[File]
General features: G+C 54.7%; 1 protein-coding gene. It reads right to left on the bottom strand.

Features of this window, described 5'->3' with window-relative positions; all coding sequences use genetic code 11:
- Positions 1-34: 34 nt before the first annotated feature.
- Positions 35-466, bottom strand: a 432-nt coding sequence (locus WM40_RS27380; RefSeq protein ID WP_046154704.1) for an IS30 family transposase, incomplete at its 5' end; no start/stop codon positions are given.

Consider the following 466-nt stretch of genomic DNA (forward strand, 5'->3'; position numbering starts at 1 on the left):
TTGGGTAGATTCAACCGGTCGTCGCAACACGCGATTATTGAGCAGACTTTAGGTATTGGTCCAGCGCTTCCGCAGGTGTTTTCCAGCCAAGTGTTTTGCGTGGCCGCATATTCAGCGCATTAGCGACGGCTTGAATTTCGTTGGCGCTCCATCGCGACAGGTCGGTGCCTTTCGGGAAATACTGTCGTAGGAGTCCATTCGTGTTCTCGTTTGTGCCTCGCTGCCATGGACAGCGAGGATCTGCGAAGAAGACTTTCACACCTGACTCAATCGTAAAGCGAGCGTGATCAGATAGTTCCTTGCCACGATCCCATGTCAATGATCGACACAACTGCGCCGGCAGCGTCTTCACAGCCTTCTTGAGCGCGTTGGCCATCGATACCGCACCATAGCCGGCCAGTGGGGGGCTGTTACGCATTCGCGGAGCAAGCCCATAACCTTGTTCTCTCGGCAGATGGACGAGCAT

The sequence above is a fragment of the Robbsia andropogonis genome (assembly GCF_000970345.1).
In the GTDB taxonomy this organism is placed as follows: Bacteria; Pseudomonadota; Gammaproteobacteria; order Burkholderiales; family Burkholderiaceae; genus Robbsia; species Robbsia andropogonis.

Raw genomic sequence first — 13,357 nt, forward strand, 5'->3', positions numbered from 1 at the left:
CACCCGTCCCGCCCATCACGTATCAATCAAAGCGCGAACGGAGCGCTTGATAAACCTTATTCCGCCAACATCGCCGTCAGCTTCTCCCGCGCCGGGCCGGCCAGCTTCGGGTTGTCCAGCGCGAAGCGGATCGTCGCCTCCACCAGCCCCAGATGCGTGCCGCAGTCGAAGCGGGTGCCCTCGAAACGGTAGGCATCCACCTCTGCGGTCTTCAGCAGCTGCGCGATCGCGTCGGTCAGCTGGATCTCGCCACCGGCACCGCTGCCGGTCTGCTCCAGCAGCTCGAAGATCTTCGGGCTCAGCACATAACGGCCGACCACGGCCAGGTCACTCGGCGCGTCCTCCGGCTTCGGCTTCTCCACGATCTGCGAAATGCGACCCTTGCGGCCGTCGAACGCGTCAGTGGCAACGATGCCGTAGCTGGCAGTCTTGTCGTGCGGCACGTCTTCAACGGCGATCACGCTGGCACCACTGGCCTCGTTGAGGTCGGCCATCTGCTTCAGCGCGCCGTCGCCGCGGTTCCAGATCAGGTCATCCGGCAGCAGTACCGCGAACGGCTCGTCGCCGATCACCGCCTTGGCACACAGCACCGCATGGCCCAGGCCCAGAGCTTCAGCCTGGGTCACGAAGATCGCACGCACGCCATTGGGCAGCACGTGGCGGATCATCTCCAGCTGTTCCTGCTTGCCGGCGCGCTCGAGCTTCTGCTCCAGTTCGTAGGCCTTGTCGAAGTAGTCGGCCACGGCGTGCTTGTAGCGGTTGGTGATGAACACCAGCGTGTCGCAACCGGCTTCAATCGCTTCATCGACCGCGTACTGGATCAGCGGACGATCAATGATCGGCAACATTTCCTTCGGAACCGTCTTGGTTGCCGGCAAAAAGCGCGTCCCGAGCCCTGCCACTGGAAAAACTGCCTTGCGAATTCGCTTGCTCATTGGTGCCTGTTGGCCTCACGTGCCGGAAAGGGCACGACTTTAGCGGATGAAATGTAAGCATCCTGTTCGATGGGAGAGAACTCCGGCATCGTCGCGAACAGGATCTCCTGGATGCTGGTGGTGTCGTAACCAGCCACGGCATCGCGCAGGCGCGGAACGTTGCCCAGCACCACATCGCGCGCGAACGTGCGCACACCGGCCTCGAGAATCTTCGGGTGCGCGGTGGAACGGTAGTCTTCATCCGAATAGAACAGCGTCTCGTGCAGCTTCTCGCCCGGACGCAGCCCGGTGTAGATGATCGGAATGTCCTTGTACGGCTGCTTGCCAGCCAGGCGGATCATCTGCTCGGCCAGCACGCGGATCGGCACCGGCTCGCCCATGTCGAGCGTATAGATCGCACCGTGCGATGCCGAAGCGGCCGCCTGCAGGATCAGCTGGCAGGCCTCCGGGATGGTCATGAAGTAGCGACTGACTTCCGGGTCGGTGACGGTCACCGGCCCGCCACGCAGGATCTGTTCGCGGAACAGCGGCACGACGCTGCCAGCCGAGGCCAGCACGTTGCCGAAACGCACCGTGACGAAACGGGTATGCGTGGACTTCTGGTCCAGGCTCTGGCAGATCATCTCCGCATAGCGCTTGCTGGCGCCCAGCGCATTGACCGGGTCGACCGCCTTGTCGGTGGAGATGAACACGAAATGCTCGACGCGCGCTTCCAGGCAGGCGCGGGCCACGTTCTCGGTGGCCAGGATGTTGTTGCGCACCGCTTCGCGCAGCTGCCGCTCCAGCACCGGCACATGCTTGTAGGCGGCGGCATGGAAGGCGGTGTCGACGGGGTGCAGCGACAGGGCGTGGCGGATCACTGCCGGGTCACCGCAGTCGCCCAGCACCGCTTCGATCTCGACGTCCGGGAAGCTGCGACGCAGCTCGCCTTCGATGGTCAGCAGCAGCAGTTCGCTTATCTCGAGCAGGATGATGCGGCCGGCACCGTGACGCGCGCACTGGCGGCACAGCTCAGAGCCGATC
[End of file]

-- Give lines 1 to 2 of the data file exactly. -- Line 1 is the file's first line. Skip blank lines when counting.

General features: G+C 54.7%; 1 protein-coding gene. It reads right to left on the bottom strand.

Features of this window, described 5'->3' with window-relative positions; all coding sequences use genetic code 11: